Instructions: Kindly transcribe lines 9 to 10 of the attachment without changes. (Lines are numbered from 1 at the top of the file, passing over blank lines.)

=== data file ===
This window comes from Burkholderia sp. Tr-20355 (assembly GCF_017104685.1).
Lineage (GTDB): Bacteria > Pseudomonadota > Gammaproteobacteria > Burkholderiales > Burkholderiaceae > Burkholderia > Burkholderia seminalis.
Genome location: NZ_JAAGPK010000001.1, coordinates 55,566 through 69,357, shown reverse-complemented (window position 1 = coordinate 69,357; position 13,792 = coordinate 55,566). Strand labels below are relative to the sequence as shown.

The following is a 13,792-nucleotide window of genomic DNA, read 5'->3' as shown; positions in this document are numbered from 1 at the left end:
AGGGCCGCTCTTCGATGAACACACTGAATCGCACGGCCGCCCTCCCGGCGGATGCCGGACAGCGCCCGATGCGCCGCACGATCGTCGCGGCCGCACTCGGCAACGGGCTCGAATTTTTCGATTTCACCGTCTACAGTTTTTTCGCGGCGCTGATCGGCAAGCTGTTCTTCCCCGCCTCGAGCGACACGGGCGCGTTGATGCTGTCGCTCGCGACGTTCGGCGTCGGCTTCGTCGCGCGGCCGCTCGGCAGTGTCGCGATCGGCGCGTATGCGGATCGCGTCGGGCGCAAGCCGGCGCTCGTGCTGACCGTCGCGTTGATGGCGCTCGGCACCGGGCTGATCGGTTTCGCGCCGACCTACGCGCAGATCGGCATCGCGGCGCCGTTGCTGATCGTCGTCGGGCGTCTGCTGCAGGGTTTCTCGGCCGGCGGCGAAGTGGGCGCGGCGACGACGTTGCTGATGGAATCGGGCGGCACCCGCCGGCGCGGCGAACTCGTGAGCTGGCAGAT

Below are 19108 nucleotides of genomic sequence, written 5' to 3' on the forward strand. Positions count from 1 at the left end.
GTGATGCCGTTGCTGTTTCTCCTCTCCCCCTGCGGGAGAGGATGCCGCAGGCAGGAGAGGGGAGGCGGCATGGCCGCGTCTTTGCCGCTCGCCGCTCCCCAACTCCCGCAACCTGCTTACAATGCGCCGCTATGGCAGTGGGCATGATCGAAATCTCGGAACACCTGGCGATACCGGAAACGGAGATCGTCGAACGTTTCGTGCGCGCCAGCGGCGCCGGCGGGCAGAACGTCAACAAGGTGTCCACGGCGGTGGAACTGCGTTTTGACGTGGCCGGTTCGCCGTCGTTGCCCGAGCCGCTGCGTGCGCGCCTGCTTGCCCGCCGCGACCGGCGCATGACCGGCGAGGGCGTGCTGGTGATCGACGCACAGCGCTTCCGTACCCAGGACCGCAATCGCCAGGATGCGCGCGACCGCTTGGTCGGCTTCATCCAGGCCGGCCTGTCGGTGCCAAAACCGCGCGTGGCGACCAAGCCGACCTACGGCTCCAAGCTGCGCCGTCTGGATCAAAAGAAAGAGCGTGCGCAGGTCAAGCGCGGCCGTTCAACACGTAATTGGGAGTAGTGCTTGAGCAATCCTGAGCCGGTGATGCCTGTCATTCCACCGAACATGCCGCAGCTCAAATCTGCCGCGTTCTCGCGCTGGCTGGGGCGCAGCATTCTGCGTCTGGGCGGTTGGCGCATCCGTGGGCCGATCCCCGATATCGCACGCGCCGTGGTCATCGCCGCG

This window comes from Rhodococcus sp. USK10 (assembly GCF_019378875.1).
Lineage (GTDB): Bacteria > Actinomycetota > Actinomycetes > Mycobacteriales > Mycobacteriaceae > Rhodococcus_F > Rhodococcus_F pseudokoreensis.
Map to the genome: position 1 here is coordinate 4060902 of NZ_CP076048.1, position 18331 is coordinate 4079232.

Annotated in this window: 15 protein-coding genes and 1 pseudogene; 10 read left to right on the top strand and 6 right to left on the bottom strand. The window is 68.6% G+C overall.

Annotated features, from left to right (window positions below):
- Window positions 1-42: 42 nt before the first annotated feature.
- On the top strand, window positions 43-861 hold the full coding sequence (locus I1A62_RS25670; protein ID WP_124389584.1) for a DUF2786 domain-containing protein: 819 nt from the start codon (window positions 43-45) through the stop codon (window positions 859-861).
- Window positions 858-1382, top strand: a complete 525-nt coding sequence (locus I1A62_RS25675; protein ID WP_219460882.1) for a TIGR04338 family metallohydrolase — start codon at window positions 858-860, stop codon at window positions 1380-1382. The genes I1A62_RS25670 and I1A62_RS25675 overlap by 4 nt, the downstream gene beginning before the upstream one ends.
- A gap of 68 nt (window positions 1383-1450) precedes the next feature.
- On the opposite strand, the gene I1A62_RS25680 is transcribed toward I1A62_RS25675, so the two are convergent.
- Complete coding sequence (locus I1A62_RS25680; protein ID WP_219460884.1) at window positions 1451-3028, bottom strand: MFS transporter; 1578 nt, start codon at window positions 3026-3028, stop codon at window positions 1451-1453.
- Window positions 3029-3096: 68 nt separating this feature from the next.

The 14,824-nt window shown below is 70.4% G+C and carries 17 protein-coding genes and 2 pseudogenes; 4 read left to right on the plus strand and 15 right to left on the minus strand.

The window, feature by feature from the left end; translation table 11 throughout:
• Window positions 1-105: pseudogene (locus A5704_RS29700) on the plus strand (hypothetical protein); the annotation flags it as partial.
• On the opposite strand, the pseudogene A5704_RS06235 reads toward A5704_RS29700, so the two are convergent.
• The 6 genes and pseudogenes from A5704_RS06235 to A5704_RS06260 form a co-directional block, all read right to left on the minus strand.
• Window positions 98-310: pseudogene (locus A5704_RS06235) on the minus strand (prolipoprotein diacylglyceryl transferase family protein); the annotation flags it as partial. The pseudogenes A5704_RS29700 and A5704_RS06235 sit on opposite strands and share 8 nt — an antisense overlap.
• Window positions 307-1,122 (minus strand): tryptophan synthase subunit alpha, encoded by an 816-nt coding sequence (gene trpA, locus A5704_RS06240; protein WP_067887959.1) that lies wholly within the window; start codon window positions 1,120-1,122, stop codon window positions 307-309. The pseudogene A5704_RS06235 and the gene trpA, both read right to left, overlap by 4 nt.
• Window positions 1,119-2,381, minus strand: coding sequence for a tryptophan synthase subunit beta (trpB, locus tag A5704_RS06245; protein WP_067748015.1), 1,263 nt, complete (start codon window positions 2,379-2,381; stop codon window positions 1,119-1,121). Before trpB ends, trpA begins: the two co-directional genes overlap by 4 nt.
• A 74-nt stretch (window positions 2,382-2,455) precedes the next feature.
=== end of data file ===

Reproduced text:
Lineage (GTDB): Bacteria > Actinomycetota > Actinomycetes > Mycobacteriales > Mycobacteriaceae > Rhodococcus_F > Rhodococcus_F pseudokoreensis.
Map to the genome: position 1 here is coordinate 4060902 of NZ_CP076048.1, position 18331 is coordinate 4079232.